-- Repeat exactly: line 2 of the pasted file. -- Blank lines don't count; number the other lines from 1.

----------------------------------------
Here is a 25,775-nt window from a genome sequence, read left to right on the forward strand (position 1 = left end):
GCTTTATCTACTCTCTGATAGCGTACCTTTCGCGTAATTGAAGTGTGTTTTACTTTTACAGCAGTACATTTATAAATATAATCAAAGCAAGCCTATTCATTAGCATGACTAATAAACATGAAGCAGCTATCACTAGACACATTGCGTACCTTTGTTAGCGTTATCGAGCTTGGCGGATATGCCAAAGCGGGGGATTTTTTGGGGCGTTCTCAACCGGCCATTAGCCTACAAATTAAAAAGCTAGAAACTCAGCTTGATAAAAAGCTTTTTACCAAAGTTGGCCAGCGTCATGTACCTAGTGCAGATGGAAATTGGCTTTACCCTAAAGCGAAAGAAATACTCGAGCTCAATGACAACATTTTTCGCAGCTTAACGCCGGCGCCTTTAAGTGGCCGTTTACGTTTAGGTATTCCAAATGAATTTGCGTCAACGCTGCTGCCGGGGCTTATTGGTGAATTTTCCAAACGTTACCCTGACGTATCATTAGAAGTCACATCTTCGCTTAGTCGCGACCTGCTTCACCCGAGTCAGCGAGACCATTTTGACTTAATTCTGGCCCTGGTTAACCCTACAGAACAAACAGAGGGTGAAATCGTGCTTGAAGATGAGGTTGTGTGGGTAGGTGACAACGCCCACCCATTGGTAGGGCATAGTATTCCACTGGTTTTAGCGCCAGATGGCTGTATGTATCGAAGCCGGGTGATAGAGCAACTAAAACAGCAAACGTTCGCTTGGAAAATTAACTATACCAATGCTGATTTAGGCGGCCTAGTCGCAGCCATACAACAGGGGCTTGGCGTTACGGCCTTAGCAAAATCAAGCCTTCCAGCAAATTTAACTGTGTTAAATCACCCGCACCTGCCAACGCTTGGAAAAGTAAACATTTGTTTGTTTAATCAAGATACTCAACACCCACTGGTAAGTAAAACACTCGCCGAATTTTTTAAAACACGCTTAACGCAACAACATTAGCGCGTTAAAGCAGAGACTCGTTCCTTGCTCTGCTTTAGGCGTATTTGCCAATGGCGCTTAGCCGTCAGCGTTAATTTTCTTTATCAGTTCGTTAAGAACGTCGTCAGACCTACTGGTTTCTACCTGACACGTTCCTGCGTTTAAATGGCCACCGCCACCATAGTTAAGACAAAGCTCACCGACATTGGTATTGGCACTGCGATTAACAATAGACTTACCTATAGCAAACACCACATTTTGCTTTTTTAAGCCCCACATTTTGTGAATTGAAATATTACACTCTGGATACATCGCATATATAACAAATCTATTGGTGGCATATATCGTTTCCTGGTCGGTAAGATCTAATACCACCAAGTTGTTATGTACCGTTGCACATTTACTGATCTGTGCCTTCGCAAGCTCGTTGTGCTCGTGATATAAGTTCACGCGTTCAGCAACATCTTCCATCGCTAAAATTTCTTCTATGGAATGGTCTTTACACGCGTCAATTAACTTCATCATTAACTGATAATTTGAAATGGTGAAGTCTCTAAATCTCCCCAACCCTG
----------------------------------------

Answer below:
GCTTTATCTACTCTCTGATAGCGTACCTTTCGCGTAATTGAAGTGTGTTTTACTTTTACAGCAGTACATTTATAAATATAATCAAAGCAAGCCTATTCATTAGCATGACTAATAAACATGAAGCAGCTATCACTAGACACATTGCGTACCTTTGTTAGCGTTATCGAGCTTGGCGGATATGCCAAAGCGGGGGATTTTTTGGGGCGTTCTCAACCGGCCATTAGCCTACAAATTAAAAAGCTAGAAACTCAGCTTGATAAAAAGCTTTTTACCAAAGTTGGCCAGCGTCATGTACCTAGTGCAGATGGAAATTGGCTTTACCCTAAAGCGAAAGAAATACTCGAGCTCAATGACAACATTTTTCGCAGCTTAACGCCGGCGCCTTTAAGTGGCCGTTTACGTTTAGGTATTCCAAATGAATTTGCGTCAACGCTGCTGCCGGGGCTTATTGGTGAATTTTCCAAACGTTACCCTGACGTATCATTAGAAGTCACATCTTCGCTTAGTCGCGACCTGCTTCACCCGAGTCAGCGAGACCATTTTGACTTAATTCTGGCCCTGGTTAACCCTACAGAACAAACAGAGGGTGAAATCGTGCTTGAAGATGAGGTTGTGTGGGTAGGTGACAACGCCCACCCATTGGTAGGGCATAGTATTCCACTGGTTTTAGCGCCAGATGGCTGTATGTATCGAAGCCGGGTGATAGAGCAACTAAAACAGCAAACGTTCGCTTGGAAAATTAACTATACCAATGCTGATTTAGGCGGCCTAGTCGCAGCCATACAACAGGGGCTTGGCGTTACGGCCTTAGCAAAATCAAGCCTTCCAGCAAATTTAACTGTGTTAAATCACCCGCACCTGCCAACGCTTGGAAAAGTAAACATTTGTTTGTTTAATCAAGATACTCAACACCCACTGGTAAGTAAAACACTCGCCGAATTTTTTAAAACACGCTTAACGCAACAACATTAGCGCGTTAAAGCAGAGACTCGTTCCTTGCTCTGCTTTAGGCGTATTTGCCAATGGCGCTTAGCCGTCAGCGTTAATTTTCTTTATCAGTTCGTTAAGAACGTCGTCAGACCTACTGGTTTCTACCTGACACGTTCCTGCGTTTAAATGGCCACCGCCACCATAGTTAAGACAAAGCTCACCGACATTGGTATTGGCACTGCGATTAACAATAGACTTACCTATAGCAAACACCACATTTTGCTTTTTTAAGCCCCACATTTTGTGAATTGAAATATTACACTCTGGATACATCGCATATATAACAAATCTATTGGTGGCATATATCGTTTCCTGGTCGGTAAGATCTAATACCACCAAGTTGTTATGTACCGTTGCACATTTACTGATCTGTGCCTTCGCAAGCTCGTTGTGCTCGTGATATAAGTTCACGCGTTCAGCAACATCTTCCATCGCTAAAATTTCTTCTATGGAATGGTCTTTACACGCGTCAATTAACTTCATCATTAACTGATAATTTGAAATGGTGAAGTCTCTAAATCTCCCCAACCCTG